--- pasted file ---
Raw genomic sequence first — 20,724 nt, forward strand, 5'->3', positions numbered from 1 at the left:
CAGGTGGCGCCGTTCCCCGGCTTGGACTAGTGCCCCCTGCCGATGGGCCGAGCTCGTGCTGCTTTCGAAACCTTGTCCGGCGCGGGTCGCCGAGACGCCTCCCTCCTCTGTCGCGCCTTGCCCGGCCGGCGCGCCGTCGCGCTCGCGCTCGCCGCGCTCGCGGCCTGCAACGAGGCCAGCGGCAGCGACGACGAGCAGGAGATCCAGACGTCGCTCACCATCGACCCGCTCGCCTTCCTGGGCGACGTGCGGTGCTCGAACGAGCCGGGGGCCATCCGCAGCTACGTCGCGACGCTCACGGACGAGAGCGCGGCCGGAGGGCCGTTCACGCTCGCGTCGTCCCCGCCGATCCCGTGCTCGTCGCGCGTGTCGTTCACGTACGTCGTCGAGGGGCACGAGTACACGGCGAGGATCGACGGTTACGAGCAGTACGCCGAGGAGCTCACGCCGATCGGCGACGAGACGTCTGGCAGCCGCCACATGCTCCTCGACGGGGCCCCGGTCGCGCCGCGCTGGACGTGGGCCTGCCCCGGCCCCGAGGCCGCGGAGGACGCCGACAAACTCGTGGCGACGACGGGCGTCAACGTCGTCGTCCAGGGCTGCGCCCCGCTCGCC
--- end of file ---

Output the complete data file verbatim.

Raw genomic sequence first — 20,724 nt, forward strand, 5'->3', positions numbered from 1 at the left:
CAGGTGGCGCCGTTCCCCGGCTTGGACTAGTGCCCCCTGCCGATGGGCCGAGCTCGTGCTGCTTTCGAAACCTTGTCCGGCGCGGGTCGCCGAGACGCCTCCCTCCTCTGTCGCGCCTTGCCCGGCCGGCGCGCCGTCGCGCTCGCGCTCGCCGCGCTCGCGGCCTGCAACGAGGCCAGCGGCAGCGACGACGAGCAGGAGATCCAGACGTCGCTCACCATCGACCCGCTCGCCTTCCTGGGCGACGTGCGGTGCTCGAACGAGCCGGGGGCCATCCGCAGCTACGTCGCGACGCTCACGGACGAGAGCGCGGCCGGAGGGCCGTTCACGCTCGCGTCGTCCCCGCCGATCCCGTGCTCGTCGCGCGTGTCGTTCACGTACGTCGTCGAGGGGCACGAGTACACGGCGAGGATCGACGGTTACGAGCAGTACGCCGAGGAGCTCACGCCGATCGGCGACGAGACGTCTGGCAGCCGCCACATGCTCCTCGACGGGGCCCCGGTCGCGCCGCGCTGGACGTGGGCCTGCCCCGGCCCCGAGGCCGCGGAGGACGCCGACAAACTCGTGGCGACGACGGGCGTCAACGTCGTCGTCCAGGGCTGCGCCCCGCTCGCC